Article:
Andrea H. Kurtz ’01, a chemistry concentrator in Kirkland House, received the Captain Jonathan Fay Prize last week at the Radcliffe Strawberry Tea, an event for graduating seniors sponsored by the Radcliffe Association.
The Fay Prize is the highest honor Radcliffe bestows on an undergraduate. The prize was not given last year because the wording of the prize dictated that Radcliffe College award the prize to a woman. The newly-formed Radcliffe Institute of Advanced Study was able to remove the gender restriction, comply to Harvard College’s non-discrimination policy, and award the prize for the first time in two years this spring.
Amidst a festive atmosphere where waiters served hors d’oeuvres and fresh strawberries underneath a tent on the grassy lawn next to her house, Greenleaf, Radcliffe Dean Drew Gilpin Faust announced that Kurtz would receive the award. Three runners-up were also announced: biology concentrator Megan E. Frederickson ’01, literature concentrator John T. Maier ’01, and applied mathematics concentrator Alison F. Egan ’01, a former Crimson executive.
“By honoring the work of these students, whose concentrations represent four different disciplines, we are also reflecting the mission of the Radcliffe Institute for Advanced Study,” Faust said. “This is an exciting moment for them and for us.”
Kurtz was selected for her thesis entitled “Synthesis and Characterization of Alumninum and Iron Nanoparticles and Development of a Colloidal Catalyst for Carbon Nanotube Growth.”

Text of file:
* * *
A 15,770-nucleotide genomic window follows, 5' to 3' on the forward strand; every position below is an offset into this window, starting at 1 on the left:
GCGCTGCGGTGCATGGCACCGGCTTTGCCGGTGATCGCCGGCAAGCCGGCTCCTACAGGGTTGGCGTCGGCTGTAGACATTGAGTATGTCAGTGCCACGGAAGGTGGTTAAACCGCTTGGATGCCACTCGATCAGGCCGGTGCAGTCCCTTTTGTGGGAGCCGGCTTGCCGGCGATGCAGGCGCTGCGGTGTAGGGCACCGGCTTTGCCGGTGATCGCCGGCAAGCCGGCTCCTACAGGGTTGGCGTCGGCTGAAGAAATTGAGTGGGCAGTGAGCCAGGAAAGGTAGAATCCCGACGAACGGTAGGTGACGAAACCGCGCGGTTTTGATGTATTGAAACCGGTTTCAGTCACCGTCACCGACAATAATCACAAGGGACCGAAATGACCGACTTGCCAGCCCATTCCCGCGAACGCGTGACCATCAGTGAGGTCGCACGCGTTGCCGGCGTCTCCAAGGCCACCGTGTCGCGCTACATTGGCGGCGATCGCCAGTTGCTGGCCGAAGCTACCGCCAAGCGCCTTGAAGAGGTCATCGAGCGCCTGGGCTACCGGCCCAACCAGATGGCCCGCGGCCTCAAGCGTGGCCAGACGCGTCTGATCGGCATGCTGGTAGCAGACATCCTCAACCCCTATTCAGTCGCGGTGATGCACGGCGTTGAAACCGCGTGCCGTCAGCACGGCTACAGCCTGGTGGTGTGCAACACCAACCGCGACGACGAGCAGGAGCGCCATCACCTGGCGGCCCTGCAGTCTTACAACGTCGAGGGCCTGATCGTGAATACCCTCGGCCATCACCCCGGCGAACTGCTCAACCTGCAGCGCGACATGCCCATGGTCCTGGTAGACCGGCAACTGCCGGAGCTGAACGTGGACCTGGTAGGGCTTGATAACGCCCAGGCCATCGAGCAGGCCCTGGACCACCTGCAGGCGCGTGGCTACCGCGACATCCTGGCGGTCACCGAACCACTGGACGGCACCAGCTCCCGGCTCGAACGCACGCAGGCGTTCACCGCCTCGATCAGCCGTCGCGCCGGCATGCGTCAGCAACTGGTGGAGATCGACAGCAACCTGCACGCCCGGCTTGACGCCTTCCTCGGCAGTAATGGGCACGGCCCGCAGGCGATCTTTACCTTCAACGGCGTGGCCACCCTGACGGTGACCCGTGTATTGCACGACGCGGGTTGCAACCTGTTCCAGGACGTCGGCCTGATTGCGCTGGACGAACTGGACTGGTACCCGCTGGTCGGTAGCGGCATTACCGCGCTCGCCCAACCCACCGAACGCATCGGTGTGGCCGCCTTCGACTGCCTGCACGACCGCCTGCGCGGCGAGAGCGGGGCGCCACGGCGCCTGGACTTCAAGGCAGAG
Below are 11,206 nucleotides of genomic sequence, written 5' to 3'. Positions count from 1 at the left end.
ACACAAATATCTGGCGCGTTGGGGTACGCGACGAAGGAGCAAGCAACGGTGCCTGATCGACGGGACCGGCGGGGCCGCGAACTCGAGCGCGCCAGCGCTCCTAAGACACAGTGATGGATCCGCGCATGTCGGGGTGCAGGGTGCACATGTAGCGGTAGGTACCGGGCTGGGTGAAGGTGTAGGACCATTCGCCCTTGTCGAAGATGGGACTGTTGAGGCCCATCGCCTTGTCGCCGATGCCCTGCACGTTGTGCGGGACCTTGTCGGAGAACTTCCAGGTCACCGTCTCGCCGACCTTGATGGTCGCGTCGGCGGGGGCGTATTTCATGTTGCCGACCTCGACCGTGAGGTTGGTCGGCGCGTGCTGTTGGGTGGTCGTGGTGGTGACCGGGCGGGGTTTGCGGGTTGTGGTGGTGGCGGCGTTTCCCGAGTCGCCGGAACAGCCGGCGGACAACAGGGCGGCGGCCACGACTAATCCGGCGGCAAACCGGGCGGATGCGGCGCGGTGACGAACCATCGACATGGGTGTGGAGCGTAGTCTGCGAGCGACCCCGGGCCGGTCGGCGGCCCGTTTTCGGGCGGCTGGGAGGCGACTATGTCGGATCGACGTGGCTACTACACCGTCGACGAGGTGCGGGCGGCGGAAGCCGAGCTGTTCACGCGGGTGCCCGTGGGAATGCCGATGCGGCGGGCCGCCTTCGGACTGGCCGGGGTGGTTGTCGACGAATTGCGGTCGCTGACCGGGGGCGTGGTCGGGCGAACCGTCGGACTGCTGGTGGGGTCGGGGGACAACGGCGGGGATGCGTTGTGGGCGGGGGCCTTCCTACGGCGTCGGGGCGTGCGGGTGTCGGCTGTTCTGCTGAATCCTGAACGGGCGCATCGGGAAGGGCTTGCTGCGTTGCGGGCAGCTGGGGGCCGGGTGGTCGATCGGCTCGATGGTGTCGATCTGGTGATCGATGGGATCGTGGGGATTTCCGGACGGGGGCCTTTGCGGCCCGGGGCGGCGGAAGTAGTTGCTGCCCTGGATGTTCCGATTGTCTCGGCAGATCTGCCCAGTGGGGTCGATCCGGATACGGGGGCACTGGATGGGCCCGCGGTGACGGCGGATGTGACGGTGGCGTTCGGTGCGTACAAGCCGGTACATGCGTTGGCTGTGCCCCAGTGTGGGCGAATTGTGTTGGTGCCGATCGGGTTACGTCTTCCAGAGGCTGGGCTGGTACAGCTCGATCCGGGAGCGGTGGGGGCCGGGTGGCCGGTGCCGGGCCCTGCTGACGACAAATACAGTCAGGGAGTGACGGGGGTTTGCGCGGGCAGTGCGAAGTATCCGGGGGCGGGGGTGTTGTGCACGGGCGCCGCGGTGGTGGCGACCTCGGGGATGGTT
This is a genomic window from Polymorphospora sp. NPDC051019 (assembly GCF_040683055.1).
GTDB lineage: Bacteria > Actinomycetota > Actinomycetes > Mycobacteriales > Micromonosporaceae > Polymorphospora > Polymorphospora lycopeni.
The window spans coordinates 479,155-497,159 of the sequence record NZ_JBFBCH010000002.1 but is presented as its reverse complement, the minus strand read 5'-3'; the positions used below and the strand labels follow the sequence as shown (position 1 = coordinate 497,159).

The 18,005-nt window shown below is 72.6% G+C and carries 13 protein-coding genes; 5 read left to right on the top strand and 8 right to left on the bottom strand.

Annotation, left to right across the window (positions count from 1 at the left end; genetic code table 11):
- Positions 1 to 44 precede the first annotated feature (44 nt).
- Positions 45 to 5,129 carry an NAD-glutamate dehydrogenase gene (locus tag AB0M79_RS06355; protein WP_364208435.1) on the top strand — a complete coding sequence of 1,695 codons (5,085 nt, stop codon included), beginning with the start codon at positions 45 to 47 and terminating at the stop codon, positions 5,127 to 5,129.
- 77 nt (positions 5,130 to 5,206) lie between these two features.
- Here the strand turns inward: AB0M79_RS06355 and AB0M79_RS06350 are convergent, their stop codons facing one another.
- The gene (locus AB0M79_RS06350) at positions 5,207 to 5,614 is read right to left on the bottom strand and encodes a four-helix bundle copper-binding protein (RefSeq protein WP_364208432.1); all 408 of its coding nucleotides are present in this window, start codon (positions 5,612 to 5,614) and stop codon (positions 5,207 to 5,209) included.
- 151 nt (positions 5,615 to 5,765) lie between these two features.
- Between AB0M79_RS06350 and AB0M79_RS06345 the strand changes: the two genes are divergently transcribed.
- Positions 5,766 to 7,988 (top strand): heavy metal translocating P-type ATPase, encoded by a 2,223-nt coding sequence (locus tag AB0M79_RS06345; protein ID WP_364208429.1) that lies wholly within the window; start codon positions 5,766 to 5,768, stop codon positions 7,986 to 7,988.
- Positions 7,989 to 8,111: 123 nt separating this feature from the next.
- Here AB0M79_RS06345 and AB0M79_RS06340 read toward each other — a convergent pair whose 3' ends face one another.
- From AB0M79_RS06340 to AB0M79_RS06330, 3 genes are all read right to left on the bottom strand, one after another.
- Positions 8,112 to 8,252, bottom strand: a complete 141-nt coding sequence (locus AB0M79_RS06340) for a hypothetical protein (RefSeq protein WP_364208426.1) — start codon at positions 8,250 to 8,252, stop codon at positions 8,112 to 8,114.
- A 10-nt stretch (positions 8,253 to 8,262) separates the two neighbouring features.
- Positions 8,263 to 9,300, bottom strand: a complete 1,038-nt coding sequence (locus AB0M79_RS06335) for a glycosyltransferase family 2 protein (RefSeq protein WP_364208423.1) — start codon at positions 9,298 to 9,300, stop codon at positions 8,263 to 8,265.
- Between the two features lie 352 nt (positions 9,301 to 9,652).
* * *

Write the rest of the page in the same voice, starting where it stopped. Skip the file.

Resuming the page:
“I didn’t expect this,” Kurtz said. “To have this sort of recognition for a project I’ve been working on for about two years is extremely gratifying.”
Next year, Kurtz will continue her studies at Stanford.
Last spring, Mary Maples Dunn, the then-acting dean of the Radcliffe Institute, and Jeremy R. Knowles, dean of the Faculty of Arts and Sciences, announced that they decided not to give the prize because they feared there would not be enough time before graduation to ensure that the criteria for the prize complied with Harvard’s non-discrimination policy. They also said they wanted to establish a set of criteria for the prize that was in keeping with the mission of the Institute.
“No one quite knew what to do about the prize,” Faust explained.
In the past, the Fay Prize was awarded annually to a female senior “whose academic achievement and personal conduct have made her an outstanding member of the community.”
This year, the candidates for the Fay Prize were selected from the nominees for Harvard College’s Thomas T. Hoopes Prize, which was awarded in May to 73 students for outstanding scholarly work or research.
An interdisciplinary committee convened by the Institute made the final selection.
—Staff writer Catherine E. Shoichet can be reached at firstname.lastname@example.org.